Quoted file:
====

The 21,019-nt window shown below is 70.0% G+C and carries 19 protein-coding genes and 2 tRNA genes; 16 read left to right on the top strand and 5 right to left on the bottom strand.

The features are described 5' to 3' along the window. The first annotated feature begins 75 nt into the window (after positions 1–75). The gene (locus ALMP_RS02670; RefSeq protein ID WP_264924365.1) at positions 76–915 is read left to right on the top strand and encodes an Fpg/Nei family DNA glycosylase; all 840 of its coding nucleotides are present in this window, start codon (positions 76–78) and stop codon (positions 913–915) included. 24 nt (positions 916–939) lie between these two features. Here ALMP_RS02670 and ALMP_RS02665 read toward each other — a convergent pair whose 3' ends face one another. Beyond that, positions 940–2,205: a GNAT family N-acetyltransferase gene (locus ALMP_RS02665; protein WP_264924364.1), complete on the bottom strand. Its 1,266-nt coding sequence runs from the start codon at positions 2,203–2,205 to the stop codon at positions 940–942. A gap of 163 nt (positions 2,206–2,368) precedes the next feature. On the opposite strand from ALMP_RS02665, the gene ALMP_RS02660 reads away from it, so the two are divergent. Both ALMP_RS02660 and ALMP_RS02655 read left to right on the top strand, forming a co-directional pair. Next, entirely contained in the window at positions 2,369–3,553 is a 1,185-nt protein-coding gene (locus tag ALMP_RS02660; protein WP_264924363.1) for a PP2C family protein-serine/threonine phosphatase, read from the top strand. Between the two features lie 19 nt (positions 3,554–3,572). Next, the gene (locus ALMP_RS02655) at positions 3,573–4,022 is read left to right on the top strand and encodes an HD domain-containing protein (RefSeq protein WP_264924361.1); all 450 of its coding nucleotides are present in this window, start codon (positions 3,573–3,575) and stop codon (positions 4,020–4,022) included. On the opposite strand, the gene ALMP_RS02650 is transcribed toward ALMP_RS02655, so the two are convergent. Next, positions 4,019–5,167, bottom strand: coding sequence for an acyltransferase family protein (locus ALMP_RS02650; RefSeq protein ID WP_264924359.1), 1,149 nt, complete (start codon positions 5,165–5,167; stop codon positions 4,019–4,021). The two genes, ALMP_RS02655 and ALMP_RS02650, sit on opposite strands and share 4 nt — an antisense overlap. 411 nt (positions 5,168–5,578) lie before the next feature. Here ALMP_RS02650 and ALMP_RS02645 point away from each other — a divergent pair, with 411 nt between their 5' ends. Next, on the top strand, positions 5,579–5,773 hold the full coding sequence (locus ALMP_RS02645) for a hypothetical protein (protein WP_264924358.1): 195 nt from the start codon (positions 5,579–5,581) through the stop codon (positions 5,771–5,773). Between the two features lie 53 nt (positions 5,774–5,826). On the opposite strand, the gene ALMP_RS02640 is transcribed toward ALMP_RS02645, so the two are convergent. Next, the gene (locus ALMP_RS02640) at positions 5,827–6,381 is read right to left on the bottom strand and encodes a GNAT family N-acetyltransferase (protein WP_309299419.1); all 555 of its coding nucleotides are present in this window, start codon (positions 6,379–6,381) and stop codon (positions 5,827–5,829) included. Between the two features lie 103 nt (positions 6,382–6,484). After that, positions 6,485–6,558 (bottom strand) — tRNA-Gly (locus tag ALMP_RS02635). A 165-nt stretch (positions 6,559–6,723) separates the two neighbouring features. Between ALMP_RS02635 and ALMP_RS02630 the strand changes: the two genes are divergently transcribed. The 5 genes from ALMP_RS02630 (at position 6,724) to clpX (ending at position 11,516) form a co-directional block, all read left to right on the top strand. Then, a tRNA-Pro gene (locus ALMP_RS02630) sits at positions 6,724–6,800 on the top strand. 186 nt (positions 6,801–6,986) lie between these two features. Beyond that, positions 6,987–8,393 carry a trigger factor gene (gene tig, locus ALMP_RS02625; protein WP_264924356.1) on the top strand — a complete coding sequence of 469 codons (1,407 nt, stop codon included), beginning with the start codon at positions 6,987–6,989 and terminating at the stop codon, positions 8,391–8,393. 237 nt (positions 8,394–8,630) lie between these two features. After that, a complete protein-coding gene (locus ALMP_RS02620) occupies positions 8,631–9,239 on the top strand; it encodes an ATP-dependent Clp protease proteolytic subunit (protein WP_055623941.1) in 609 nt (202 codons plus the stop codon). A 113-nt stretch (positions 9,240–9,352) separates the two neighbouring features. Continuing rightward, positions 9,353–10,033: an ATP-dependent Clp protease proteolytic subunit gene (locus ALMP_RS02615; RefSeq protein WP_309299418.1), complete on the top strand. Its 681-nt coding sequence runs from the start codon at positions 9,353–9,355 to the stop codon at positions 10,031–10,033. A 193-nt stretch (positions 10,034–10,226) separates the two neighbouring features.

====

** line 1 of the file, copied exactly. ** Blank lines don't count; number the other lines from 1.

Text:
The 21,019-nt window shown below is 70.0% G+C and carries 19 protein-coding genes and 2 tRNA genes; 16 read left to right on the top strand and 5 right to left on the bottom strand.